This is no accident. From the perspective of the philosophy of art, the above described level distance and high distance methods rely even more on a persons eyes and external visual experiences to discriminate between two great humanistic aspirations: the graceful and lasting appeal of quietude, and the lofty realm of movement. The deep distance method is quite different. Although we cannot say that the deep distance method has no relation to a persons sight and external visual experiences, deep distance first and foremost, however, depends on a persons spiritual wisdom and inherent transcendental intuition. The level distance and high distance methods are more about leaning about painting from natures creations while the deep distance method is much more about finding the source for a painting in your mind. This without doubt puts quite a demand on an artist. In thousands of years of art history, the artists who could find the source for a painting in their minds are few in number. Many of them were Shi Taos (1630-1724) eminent monks who excelled with the brush (according to Huang Binhong 1865-1955). Jizis paintings to a great extent changed this historical pattern of Chinese painting. Jizis paintings encompasses three periods and styles: brush and ink landscapes, snow and ice landscapes, and the Dao of ink landscapes. Speaking from a creative paradigm, Jizis paintings exactly correspond to what traditional Chinese painting calls the three methods of level, deep, and high distances. Jizis Dao of ink landscapes in particular use and practice the deep distance method. Although Jizi himself was influenced by the religiosity of the other shore philosophies of Shi Tao and Blaise Pascal (1623-6162), with respect to the two aspects of creative mentality and the general appearance of paintings, Jizi still implemented the pursuit of Chinese painting for the highest spiritual realm (according to Jizi), and without doubt this is a significant gain and good news for traditional Chinese painting. The name and the theme of The Dao of Ink and Dharma Objects appropriately epitomizes the highest spiritual realm and the realm of painting. In Chinas traditional culture, the spirit of Chinas thought is pictured as an ancient cauldron with three legs representing Confucianism, Buddhism, and Taoism. In the The Dao of Ink and Dharma Objects name itself we can see the deep colors of this cauldron. Faced with vast and profound art works, the critics approved: these paintings are by a modern landscape artist who, after returning to the concept of insight into the Dao, has created new graphic representations and a new realm (said Jia Fangzhou); these paintings give new life to the universe and mankinds past (said Yin Shuangxi); and these paintings have mysteries that nature hides (said Danto). The Dao of Ink, from the source in Jizis mind, has finally arrived at a universal pure realm! With regards to this loyal artist, after a long period of great testing, the world finally pays him some small formal courtesies! This will be seen as iconic but it has symbolic significance.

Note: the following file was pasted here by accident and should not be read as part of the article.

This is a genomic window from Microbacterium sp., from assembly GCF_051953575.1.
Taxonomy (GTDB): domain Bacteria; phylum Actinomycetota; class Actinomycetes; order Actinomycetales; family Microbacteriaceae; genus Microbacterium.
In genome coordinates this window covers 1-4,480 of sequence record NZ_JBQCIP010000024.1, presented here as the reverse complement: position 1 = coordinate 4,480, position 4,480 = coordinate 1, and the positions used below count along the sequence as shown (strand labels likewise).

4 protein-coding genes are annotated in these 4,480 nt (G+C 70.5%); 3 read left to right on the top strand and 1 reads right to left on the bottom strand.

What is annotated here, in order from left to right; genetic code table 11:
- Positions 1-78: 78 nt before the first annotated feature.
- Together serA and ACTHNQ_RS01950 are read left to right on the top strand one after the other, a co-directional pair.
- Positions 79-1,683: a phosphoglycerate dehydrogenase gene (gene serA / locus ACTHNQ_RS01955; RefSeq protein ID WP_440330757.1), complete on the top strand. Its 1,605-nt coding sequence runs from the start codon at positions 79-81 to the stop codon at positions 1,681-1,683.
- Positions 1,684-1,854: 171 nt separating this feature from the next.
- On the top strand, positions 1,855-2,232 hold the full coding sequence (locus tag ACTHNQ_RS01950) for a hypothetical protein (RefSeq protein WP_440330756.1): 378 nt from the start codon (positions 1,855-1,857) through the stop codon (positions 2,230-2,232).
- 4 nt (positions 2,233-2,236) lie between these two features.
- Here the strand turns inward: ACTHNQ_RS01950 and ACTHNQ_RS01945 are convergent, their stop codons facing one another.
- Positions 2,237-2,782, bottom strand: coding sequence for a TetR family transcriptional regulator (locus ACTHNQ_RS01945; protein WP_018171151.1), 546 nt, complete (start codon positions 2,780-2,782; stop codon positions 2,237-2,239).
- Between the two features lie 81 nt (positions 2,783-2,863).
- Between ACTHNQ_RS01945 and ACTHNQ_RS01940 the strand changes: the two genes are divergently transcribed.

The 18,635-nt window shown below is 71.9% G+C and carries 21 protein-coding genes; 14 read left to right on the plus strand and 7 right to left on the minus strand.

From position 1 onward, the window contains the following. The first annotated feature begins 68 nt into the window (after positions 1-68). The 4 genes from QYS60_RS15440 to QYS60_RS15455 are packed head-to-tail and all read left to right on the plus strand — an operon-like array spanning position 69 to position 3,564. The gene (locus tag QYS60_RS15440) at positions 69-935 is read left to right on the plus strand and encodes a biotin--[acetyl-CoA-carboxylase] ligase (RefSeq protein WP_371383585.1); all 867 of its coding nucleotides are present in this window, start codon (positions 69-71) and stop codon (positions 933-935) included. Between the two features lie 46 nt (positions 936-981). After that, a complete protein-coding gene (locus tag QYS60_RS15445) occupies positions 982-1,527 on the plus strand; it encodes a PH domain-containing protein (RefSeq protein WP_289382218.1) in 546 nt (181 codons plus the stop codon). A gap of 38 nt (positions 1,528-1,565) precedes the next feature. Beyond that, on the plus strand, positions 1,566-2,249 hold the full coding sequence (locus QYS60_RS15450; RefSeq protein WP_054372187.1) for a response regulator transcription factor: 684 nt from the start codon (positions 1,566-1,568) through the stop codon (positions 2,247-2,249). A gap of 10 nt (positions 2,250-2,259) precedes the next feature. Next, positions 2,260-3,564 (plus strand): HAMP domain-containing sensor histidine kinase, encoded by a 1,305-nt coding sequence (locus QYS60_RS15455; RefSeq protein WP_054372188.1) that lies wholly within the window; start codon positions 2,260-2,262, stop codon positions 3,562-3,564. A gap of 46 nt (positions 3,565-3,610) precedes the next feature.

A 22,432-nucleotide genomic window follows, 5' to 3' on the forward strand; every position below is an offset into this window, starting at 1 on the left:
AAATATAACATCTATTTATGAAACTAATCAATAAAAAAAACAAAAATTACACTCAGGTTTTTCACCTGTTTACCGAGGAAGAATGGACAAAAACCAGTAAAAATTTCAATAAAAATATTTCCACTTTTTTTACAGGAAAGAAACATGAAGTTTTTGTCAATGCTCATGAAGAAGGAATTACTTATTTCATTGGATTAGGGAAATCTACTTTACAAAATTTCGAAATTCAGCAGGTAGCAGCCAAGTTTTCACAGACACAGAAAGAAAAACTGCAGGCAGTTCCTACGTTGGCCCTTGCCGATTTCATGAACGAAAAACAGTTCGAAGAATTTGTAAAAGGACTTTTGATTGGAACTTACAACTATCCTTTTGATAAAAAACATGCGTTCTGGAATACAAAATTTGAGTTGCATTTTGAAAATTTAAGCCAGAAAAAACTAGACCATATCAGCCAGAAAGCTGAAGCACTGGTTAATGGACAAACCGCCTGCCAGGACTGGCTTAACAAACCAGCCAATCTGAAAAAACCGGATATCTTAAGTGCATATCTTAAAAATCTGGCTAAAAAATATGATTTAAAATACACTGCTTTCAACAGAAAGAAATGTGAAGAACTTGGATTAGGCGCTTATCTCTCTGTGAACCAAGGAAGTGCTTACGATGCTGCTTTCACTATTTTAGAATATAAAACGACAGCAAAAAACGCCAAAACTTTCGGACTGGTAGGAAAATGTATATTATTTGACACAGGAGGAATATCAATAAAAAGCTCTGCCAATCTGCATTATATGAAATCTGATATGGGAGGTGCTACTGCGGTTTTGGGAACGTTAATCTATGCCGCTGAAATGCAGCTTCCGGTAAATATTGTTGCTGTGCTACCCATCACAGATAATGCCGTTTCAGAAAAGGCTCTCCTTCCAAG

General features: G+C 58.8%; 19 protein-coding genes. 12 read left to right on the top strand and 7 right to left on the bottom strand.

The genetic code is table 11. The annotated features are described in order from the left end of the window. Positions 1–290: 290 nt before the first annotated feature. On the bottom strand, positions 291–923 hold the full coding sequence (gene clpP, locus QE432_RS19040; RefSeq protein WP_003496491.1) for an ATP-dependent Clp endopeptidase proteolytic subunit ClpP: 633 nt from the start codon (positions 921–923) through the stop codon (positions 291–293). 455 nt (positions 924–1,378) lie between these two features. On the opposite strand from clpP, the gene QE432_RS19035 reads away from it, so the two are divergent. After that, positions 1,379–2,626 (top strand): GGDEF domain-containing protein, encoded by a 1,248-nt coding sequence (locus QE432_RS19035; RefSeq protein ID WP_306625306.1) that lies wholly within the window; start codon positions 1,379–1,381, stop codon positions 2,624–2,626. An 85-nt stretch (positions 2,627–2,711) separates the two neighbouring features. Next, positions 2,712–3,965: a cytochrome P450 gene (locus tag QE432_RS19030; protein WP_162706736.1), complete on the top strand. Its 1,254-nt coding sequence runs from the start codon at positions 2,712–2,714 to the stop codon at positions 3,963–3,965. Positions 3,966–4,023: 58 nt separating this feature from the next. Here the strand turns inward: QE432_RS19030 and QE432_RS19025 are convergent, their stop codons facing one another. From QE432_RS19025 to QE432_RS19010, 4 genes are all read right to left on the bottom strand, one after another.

-A Discussion of the Essentials of Jizis Landscape Paintings

  If we are only talking about the specific time, Jizis Dao of Ink came into our world along with the 21st century. The trends of coloration, geometric symbols, and construction and ink of the past two years were not the start of the Dao of Ink but rather they derived from an internal response to the Dao of Ink. These trends sprung from the Dao of Ink realm and adjusted and changed to it. To be more specific, these trends appeared as the Dao of Ink landscapes changed to Dharma Objects, and from the initial emerging, these dharma objects gradually approached their grandeur. Beyond this, we are not well versed and this is where questions and misunderstandings arise.

Deng Feng

  The first of these questions and misunderstandings is that, when some of our friends are faced with the modernity and the composition series of Jizis Dharma Objects, they say that Gu Wenda (born 1955), Zhao Wuji (1921-2013), and other artists have already explored and presented this. My response to these friends is that, as a technique, composing is a key logical element for mankind. As game playing, childrens toy blocks are vivid and intuitive; as painting, there are extensive precedents in Picassos cubism (composition) and Viennese Neo-expressionism (colors), and China was a successor to these. As for the method of Dao, I have seen none who can compare to Jizis the Dao of Ink and Dharma Objects or his Grandeur of Dharma Objects. The subtitle of Jizis Composed Ink Paintings is a dialogue with the Dao. Jizi is the product of an ontological realm and he composes by following his karma, not by playing with drawing techniques, and this should make us feel remorse for half the questions and misunderstandings. Modern? This is both too rich and also too vague. There is absolutely no doubt that Jizis Dao of Ink and Dharma Objects enhances the modernity of Chinas ink painting but does not in the slightest blur the modernity of other artists. As a person from the lower ranks of the nations fate, who was aloof and alone in the world, if Jizis creations are really similar to some other artist, then this can only be explained as a providential wonder.